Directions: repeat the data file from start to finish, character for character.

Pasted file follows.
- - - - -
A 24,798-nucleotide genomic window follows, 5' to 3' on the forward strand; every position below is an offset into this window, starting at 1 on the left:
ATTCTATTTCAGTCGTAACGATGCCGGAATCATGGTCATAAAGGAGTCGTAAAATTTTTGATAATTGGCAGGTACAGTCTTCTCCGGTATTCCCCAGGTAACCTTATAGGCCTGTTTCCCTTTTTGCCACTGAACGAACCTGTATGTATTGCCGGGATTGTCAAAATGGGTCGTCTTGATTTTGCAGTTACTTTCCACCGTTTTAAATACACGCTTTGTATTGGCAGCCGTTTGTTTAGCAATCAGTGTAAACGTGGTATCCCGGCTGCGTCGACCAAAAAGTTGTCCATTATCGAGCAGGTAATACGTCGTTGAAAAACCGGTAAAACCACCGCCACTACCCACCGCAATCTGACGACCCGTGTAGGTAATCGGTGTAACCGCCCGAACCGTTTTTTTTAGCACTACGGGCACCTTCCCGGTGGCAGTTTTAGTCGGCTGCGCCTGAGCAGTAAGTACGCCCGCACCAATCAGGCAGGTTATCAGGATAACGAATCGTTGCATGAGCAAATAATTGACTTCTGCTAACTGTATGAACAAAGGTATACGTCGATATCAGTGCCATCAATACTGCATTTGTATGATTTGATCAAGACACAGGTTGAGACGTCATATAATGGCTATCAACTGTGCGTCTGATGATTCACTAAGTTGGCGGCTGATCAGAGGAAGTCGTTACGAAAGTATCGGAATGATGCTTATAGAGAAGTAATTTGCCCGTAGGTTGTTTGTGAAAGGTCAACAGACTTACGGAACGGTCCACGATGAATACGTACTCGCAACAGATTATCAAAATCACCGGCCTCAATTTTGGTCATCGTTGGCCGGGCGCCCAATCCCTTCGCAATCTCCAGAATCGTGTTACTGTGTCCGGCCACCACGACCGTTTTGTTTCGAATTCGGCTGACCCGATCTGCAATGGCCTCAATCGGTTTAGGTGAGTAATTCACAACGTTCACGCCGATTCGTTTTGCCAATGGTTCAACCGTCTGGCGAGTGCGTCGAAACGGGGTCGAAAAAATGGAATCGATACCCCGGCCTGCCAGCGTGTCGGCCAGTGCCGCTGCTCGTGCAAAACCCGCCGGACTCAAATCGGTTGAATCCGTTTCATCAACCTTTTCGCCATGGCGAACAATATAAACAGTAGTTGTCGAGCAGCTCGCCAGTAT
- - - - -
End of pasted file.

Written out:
A 24,798-nucleotide genomic window follows, 5' to 3' on the forward strand; every position below is an offset into this window, starting at 1 on the left:
ATTCTATTTCAGTCGTAACGATGCCGGAATCATGGTCATAAAGGAGTCGTAAAATTTTTGATAATTGGCAGGTACAGTCTTCTCCGGTATTCCCCAGGTAACCTTATAGGCCTGTTTCCCTTTTTGCCACTGAACGAACCTGTATGTATTGCCGGGATTGTCAAAATGGGTCGTCTTGATTTTGCAGTTACTTTCCACCGTTTTAAATACACGCTTTGTATTGGCAGCCGTTTGTTTAGCAATCAGTGTAAACGTGGTATCCCGGCTGCGTCGACCAAAAAGTTGTCCATTATCGAGCAGGTAATACGTCGTTGAAAAACCGGTAAAACCACCGCCACTACCCACCGCAATCTGACGACCCGTGTAGGTAATCGGTGTAACCGCCCGAACCGTTTTTTTTAGCACTACGGGCACCTTCCCGGTGGCAGTTTTAGTCGGCTGCGCCTGAGCAGTAAGTACGCCCGCACCAATCAGGCAGGTTATCAGGATAACGAATCGTTGCATGAGCAAATAATTGACTTCTGCTAACTGTATGAACAAAGGTATACGTCGATATCAGTGCCATCAATACTGCATTTGTATGATTTGATCAAGACACAGGTTGAGACGTCATATAATGGCTATCAACTGTGCGTCTGATGATTCACTAAGTTGGCGGCTGATCAGAGGAAGTCGTTACGAAAGTATCGGAATGATGCTTATAGAGAAGTAATTTGCCCGTAGGTTGTTTGTGAAAGGTCAACAGACTTACGGAACGGTCCACGATGAATACGTACTCGCAACAGATTATCAAAATCACCGGCCTCAATTTTGGTCATCGTTGGCCGGGCGCCCAATCCCTTCGCAATCTCCAGAATCGTGTTACTGTGTCCGGCCACCACGACCGTTTTGTTTCGAATTCGGCTGACCCGATCTGCAATGGCCTCAATCGGTTTAGGTGAGTAATTCACAACGTTCACGCCGATTCGTTTTGCCAATGGTTCAACCGTCTGGCGAGTGCGTCGAAACGGGGTCGAAAAAATGGAATCGATACCCCGGCCTGCCAGCGTGTCGGCCAGTGCCGCTGCTCGTGCAAAACCCGCCGGACTCAAATCGGTTGAATCCGTTTCATCAACCTTTTCGCCATGGCGAACAATATAAACAGTAGTTGTCGAGCAGCTCGCCAGTAT